2.       Another fact suggests that polyandry gradually fell into disfavor amongst the Brahmanas, who reworked and developed the text through the centuries.
3.      Some historians note that while the practice of polyandry may have seemed unusual or even undesirable from the Brahmanical point of view, it was (and is) prevalent in the Himalayan region.
4.      Others suggest that there may have been a shortage of women during times of warfare, and this led to polyandry. In other words, it was attributed to a situation of crisis.
5.      Some early sources suggest that polyandry was not the only or even the most prevalent form of marriage. Why then did the author(s) choose to associate this practice with the central characters of the Mahabharata? We need to remember that creative literature often has its own narrative requirements and does not always literally reflect social realities but just used to create interest for readers.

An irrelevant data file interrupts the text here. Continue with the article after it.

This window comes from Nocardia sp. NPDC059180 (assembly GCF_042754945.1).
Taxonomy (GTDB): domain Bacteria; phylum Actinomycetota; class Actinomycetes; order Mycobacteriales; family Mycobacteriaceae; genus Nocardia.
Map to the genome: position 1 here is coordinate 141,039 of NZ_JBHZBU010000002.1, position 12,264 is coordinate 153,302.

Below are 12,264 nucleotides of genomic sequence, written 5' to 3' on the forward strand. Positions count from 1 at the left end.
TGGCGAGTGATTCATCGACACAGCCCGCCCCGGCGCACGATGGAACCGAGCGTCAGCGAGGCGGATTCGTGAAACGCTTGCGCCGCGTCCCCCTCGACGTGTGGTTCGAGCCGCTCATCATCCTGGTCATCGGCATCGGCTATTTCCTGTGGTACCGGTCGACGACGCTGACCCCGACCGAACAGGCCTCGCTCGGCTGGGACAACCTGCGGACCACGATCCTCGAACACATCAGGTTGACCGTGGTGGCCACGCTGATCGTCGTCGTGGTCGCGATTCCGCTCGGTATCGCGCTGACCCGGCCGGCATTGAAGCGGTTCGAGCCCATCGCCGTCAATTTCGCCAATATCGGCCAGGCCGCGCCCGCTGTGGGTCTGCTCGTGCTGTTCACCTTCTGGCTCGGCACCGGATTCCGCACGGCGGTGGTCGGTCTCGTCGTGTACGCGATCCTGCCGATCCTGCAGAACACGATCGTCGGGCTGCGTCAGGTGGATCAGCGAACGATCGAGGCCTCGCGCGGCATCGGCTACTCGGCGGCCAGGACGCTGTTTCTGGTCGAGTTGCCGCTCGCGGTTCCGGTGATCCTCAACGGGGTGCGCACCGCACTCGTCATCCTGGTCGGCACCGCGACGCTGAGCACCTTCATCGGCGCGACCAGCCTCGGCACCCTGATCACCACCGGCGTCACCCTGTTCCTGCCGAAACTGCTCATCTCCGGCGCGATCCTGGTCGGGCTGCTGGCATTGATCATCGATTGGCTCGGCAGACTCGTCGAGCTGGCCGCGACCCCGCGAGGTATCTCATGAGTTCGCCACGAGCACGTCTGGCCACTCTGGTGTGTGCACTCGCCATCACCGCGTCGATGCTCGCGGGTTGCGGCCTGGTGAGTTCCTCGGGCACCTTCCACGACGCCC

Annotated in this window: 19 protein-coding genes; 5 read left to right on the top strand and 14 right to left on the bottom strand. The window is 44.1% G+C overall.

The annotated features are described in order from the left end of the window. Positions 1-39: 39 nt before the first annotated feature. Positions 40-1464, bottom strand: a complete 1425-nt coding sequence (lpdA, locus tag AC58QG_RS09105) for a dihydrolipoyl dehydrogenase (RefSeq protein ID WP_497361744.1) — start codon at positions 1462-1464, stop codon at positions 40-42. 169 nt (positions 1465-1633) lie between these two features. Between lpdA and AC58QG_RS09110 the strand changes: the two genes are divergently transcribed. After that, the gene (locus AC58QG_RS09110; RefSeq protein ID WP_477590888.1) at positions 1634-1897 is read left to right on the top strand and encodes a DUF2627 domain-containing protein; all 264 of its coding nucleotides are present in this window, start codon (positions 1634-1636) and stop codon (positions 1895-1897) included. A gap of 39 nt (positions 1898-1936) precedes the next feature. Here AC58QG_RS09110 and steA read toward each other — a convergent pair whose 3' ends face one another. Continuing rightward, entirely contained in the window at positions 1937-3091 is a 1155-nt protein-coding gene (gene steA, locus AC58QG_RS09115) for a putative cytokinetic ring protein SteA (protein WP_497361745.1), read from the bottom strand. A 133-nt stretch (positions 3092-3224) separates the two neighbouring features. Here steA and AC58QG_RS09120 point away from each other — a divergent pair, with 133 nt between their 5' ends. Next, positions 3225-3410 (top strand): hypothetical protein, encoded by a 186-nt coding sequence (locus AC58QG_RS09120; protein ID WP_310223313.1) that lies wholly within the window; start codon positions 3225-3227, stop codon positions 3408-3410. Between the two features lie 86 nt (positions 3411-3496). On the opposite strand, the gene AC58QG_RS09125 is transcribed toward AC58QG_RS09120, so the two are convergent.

Mahabharata is a Dynamic Text

1.      The growth of the Mahabharata did not stop with the Sanskrit version. Over the centuries, versions of the epic were written in a variety of languages through an ongoing process of dialogue between peoples, communities, and those who wrote the texts.
2.      Several stories that originated in specific regions or circulated amongst certain people found their way into the epic. At the same time, the central story of the epic was often retold in different ways.
3.      Episodes of Mahabharata were depicted in sculpture and painting.
4.      They also provided themes for a wide range of performing arts – plays, dance and other kinds of narrations.